For 30 million Nigerians, the cost of maintaining this grant per year will be N1.8 trillion, which is also as bad as the subsidy payment itself. Going by what the minister initially said, the cost of the grants is worse. This drives the argument for keeping subsidies.

However, the minister also said during the panel discussion that the grant may not get to all 40 million Nigerians, suggesting that the final numbers will be dependent on available resources. This means a lot less than N1 trillion may eventually be spent on delivering the policy.



Another challenge with the project is the timeline; questions abound on when exactly this project would kick-off. According to the Petroleum Industry Act, subsidies should be removed by February 2022. But according to the 2022 budget, subsidies will be paid till June, 2022.

Two contradicting pieces of legislation? Not exactly. When the PIB was signed by President Muhammadu Buhari, the president set up an implementation committee to execute PIA within the space of one year.

The committee, in line with the ministry of finance, budget and national planning, made room for subsidies till June 2022, but the removal could be as early as February to save the government some subsidy funds.

Will December, January, February be enough time to convince Nigerians on subsidy removal? Time will tell.

The beneficiaries would be identified as they were with other SIPs under the Buhari government, but payments will not be made physically like this


Yes, this is a recurrent question. But according to the minister, the selection process will build on the existing conditional cash transfer register used by the office of the vice-president in administering payments to poor and vulnerable Nigerians in the past.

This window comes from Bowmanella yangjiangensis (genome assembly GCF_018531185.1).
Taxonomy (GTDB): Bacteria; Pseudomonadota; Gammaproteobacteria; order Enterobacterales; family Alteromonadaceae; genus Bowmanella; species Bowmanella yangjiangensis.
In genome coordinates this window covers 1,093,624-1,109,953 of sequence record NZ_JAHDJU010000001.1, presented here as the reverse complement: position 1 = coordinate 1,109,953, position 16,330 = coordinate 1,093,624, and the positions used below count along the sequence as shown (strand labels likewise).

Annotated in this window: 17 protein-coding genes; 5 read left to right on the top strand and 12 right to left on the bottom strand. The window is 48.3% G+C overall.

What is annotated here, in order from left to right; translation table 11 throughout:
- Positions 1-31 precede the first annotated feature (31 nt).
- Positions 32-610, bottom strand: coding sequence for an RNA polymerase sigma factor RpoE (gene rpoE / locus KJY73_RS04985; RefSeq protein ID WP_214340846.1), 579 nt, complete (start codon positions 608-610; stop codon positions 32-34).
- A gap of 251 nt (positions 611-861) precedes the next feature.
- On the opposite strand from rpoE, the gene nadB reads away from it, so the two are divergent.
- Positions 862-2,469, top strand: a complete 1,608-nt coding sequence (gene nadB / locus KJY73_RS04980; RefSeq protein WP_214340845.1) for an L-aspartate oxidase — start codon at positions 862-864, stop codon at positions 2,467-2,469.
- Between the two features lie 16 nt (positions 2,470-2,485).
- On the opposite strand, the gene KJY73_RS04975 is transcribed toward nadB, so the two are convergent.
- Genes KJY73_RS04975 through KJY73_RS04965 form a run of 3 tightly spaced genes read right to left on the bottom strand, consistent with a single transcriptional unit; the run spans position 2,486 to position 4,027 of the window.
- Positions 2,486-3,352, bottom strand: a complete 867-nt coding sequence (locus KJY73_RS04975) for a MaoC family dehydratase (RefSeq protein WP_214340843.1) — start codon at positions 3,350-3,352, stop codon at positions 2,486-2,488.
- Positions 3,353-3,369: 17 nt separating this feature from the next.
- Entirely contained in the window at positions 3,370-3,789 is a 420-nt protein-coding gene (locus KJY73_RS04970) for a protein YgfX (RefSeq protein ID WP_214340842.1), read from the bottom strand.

The minister said the government will be working with state governments and non-governmental organisation (NGO) to ensure that the people who get the grant are the ones who actually get the funds.



The World Bank recommended that Nigeria “implement a large-scale (covering 25% to 50% of the population) and time-bound targeted cash-transfer program to mitigate impacts of high inflation and the PMS subsidy removal.”

It also asked the government to “redirect savings from PMS subsidy to finance primary health, basic education, and rural connectivity projects” with the country.

The bank estimates that subsidy savings could be as high as N3 trillion per year. If that is the reality, then Nigeria can go ahead with the cash transfers, and still have some money to finance primary health, basic education, and rural connectivity projects.

However, going by 2019 figures, subsidy savings will be less than N2 trillion, while N5,000 to 40 million Nigerians will amount to N2.4 trillion. At that rate, there will be no savings for other projects recommended by the bank.